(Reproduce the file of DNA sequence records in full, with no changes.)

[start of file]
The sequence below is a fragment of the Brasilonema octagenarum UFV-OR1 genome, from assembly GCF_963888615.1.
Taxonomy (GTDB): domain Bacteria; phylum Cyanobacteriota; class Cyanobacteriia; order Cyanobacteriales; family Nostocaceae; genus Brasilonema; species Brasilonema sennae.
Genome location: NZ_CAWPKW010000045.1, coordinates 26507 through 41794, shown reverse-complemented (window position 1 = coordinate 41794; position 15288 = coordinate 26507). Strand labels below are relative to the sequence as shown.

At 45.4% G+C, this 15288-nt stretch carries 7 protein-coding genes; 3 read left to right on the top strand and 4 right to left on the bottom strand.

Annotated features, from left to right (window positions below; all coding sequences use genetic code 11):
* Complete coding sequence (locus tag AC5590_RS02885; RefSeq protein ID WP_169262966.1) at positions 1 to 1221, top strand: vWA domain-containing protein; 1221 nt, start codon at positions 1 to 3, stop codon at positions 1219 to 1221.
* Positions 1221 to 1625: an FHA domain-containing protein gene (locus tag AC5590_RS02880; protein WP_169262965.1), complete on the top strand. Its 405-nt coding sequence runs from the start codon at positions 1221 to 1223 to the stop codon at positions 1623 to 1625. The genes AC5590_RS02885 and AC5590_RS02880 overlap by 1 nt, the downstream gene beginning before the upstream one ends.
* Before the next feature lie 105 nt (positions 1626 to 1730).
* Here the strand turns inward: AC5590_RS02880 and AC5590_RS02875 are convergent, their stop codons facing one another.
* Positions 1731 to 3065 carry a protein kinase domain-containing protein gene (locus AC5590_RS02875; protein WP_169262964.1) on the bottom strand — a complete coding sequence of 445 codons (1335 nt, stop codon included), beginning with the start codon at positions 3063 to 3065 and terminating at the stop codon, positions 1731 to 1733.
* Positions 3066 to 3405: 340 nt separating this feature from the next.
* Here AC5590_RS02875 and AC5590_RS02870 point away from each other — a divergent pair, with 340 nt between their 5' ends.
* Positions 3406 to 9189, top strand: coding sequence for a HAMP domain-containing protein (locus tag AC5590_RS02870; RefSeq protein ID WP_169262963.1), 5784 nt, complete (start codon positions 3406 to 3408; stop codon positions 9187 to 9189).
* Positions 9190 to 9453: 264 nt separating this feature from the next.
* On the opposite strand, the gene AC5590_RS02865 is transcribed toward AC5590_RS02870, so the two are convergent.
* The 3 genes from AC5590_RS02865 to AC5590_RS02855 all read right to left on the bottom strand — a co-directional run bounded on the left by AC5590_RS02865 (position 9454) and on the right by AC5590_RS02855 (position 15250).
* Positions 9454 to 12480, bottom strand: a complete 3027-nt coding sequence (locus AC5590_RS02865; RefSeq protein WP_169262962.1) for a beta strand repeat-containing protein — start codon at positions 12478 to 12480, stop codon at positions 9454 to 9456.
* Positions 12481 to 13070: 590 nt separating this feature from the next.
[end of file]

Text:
The sequence below is a fragment of the Brasilonema octagenarum UFV-OR1 genome, from assembly GCF_963888615.1.
Taxonomy (GTDB): domain Bacteria; phylum Cyanobacteriota; class Cyanobacteriia; order Cyanobacteriales; family Nostocaceae; genus Brasilonema; species Brasilonema sennae.
Genome location: NZ_CAWPKW010000045.1, coordinates 26507 through 41794, shown reverse-complemented (window position 1 = coordinate 41794; position 15288 = coordinate 26507). Strand labels below are relative to the sequence as shown.

At 45.4% G+C, this 15288-nt stretch carries 7 protein-coding genes; 3 read left to right on the top strand and 4 right to left on the bottom strand.

Annotated features, from left to right (window positions below; all coding sequences use genetic code 11):
* Complete coding sequence (locus tag AC5590_RS02885; RefSeq protein ID WP_169262966.1) at positions 1 to 1221, top strand: vWA domain-containing protein; 1221 nt, start codon at positions 1 to 3, stop codon at positions 1219 to 1221.
* Positions 1221 to 1625: an FHA domain-containing protein gene (locus tag AC5590_RS02880; protein WP_169262965.1), complete on the top strand. Its 405-nt coding sequence runs from the start codon at positions 1221 to 1223 to the stop codon at positions 1623 to 1625. The genes AC5590_RS02885 and AC5590_RS02880 overlap by 1 nt, the downstream gene beginning before the upstream one ends.
* Before the next feature lie 105 nt (positions 1626 to 1730).
* Here the strand turns inward: AC5590_RS02880 and AC5590_RS02875 are convergent, their stop codons facing one another.
* Positions 1731 to 3065 carry a protein kinase domain-containing protein gene (locus AC5590_RS02875; protein WP_169262964.1) on the bottom strand — a complete coding sequence of 445 codons (1335 nt, stop codon included), beginning with the start codon at positions 3063 to 3065 and terminating at the stop codon, positions 1731 to 1733.
* Positions 3066 to 3405: 340 nt separating this feature from the next.
* Here AC5590_RS02875 and AC5590_RS02870 point away from each other — a divergent pair, with 340 nt between their 5' ends.
* Positions 3406 to 9189, top strand: coding sequence for a HAMP domain-containing protein (locus tag AC5590_RS02870; RefSeq protein ID WP_169262963.1), 5784 nt, complete (start codon positions 3406 to 3408; stop codon positions 9187 to 9189).
* Positions 9190 to 9453: 264 nt separating this feature from the next.
* On the opposite strand, the gene AC5590_RS02865 is transcribed toward AC5590_RS02870, so the two are convergent.
* The 3 genes from AC5590_RS02865 to AC5590_RS02855 all read right to left on the bottom strand — a co-directional run bounded on the left by AC5590_RS02865 (position 9454) and on the right by AC5590_RS02855 (position 15250).
* Positions 9454 to 12480, bottom strand: a complete 3027-nt coding sequence (locus AC5590_RS02865; RefSeq protein WP_169262962.1) for a beta strand repeat-containing protein — start codon at positions 12478 to 12480, stop codon at positions 9454 to 9456.
* Positions 12481 to 13070: 590 nt separating this feature from the next.